MRI scanner
MRA

X rays

We have with this modern technology several ways of getting images of what our body looks like on the inside.Some of them require some radiation and some of them work with sound, others again with magnetic fields. If you are tested for high blood pressure you may encounter the following imaging techniques.

Ultrasound

This is a well know technique, also because most women have had ultrasounds when they were pregnant and as you know it can give you an amazing picture of the inside of the body, especially the baby. When we are looking for causes of high bloodpressure, we use the ultrasound mainly to tell us something about the kidneys. The kidneys are nmormally two bean-shaped organs, with a length of about 12 cm each, lying high up in our backs, the top often just hidden under the last rib. The ultrasound, as a test that causes no pain or damage, will gives us a good impression about the size of the kidneys, whether there are any stones, and whether the urine flow is normal. If one of the kidneys is blocked, this is very obvious. For high blood pressure, we look mainly at the size of the kidneys. If one, or even both of the kidneys are very small, this could be a clue that the big artery (blood vessel going to the kidney) is narrowed or even blocked and we may need to do something to repair this (see Renal Artery Stenosis).

CT scan

A CT scan (Computerized Tomography scan), gives us an image of our internal organ, by making slices through our body that are millimeters of a centimetre thick. It gives a very real and very detailed impression of all the internal organ. In the past we injected patients with a dye to see how this distributed in the kidneys and the large blood vessels. the CT scan uses radiation and the technique has now often been replaced by the MRA scan

MRA scan

The apparatus used is a so-called MRI scanner (Magnetic Resonance Scanner). In the tunnel where the patient passes through a magnetic field is established, a little bit like a microwave, but not generating any heat and all the molecules in our body react different to that (there is 'resonance'). it gives us even a more detailed impression of our inner organs than the CT scanner and such without radioactivity! A dye is usually injected in one of the arms, that quickly finds its way to the kidney blood vessels and we get a very detailed image of these bloodbvessels and potential narrowing or obstruction of them. The imagine, once made, can even be rotated and we get a beautiful 3-dimensional image of how the bloodsupply of our kidneys is orhganised.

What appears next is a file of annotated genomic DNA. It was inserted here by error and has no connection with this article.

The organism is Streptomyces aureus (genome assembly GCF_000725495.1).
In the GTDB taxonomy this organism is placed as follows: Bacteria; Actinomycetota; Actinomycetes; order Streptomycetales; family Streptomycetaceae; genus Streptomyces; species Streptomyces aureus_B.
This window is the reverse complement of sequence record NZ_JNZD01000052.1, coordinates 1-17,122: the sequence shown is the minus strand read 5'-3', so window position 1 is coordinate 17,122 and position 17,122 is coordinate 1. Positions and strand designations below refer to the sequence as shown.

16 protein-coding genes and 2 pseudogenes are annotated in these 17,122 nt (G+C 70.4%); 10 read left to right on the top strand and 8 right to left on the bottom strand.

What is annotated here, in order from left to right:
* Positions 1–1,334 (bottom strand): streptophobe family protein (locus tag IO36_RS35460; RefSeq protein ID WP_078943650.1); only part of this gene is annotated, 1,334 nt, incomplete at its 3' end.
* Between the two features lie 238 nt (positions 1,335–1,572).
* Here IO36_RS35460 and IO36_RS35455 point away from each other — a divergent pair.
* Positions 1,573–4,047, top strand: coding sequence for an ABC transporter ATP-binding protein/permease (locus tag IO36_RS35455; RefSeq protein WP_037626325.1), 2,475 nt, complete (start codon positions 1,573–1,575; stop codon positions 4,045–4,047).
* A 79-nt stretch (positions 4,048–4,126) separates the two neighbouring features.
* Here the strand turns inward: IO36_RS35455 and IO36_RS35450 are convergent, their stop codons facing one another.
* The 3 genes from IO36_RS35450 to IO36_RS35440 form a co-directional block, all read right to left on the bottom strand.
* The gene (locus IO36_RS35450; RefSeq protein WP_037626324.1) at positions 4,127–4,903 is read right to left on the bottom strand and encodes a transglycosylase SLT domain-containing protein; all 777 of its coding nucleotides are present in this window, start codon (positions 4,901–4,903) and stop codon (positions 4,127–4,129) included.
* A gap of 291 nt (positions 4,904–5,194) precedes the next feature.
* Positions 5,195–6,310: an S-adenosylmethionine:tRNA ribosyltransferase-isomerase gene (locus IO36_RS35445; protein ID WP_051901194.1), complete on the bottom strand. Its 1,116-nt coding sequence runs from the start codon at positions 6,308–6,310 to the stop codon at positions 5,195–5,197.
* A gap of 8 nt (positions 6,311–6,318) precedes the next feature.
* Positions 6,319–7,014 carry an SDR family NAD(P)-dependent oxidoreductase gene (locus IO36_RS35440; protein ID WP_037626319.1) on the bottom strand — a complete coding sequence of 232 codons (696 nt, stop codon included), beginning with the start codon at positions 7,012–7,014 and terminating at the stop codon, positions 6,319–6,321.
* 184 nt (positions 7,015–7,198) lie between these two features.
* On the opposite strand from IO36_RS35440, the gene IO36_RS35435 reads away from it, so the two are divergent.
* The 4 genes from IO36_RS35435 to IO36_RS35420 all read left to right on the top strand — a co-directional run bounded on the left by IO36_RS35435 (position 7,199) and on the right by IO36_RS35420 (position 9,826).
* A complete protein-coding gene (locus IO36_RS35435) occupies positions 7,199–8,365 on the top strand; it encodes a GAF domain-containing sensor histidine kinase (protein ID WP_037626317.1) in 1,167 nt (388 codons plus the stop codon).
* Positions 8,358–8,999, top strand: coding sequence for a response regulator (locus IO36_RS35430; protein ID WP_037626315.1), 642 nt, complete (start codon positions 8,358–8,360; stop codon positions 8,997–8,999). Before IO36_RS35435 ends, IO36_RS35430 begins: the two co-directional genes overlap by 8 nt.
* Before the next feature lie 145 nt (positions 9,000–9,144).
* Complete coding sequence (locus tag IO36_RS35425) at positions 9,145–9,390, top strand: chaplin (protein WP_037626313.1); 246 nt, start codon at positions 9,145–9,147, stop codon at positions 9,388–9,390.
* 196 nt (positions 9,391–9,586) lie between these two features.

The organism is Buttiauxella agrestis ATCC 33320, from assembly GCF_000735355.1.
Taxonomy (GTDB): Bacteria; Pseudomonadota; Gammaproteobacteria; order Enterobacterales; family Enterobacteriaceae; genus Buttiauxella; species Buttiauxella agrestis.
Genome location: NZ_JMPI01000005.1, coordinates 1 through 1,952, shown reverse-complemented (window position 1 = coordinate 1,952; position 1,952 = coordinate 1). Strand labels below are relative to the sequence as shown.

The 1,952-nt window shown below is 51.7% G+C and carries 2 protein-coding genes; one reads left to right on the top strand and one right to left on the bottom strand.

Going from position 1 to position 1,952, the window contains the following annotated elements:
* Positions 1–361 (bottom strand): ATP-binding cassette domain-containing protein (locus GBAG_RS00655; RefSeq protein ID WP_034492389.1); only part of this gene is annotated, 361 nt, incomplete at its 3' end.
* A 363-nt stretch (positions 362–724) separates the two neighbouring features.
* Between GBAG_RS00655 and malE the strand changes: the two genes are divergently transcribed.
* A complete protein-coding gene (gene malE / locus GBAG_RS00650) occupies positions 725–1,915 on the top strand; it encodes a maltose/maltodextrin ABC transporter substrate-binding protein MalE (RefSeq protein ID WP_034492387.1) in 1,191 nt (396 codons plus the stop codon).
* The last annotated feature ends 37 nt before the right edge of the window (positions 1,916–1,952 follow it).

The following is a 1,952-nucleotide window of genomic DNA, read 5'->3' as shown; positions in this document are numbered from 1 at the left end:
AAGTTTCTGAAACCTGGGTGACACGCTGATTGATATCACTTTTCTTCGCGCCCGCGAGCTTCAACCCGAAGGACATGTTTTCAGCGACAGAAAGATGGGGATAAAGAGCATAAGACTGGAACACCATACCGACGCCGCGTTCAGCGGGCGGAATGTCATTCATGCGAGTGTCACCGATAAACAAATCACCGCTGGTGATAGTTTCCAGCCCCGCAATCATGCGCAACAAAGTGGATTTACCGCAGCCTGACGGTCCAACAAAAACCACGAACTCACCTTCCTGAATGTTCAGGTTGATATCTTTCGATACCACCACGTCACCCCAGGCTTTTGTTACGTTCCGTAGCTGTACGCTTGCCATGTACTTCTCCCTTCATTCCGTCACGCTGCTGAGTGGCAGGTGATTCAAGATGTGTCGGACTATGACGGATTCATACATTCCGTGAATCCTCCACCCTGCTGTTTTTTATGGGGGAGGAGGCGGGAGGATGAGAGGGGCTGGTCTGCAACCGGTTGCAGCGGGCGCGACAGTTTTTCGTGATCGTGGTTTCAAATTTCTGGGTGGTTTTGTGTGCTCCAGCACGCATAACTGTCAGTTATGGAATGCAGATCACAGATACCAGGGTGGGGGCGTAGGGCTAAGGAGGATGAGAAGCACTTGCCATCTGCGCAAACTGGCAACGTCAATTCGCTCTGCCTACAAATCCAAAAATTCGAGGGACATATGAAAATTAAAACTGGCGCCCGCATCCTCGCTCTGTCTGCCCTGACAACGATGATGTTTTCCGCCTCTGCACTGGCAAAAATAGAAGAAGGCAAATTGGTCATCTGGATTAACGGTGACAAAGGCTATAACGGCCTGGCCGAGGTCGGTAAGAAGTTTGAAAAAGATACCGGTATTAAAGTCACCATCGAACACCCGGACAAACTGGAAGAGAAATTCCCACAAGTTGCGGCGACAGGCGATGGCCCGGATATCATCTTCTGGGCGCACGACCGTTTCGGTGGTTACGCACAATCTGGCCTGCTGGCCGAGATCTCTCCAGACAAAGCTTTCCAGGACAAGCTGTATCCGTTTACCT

Renal angiography

This method is a little outdated now that we have the MRA scanner. Still, for difficult cases it can be very helpful. A catheter (very thin plastic tube) is inserted in one of the groins and slowly advanced through the bloodvessel to the kidneys. there some dye is released thorugh the catheter and the bloodvessels become very visible. the disadvantage is that there is a need for a large series of X rauys and obviously the radioactive exposure can be an issue for younger people.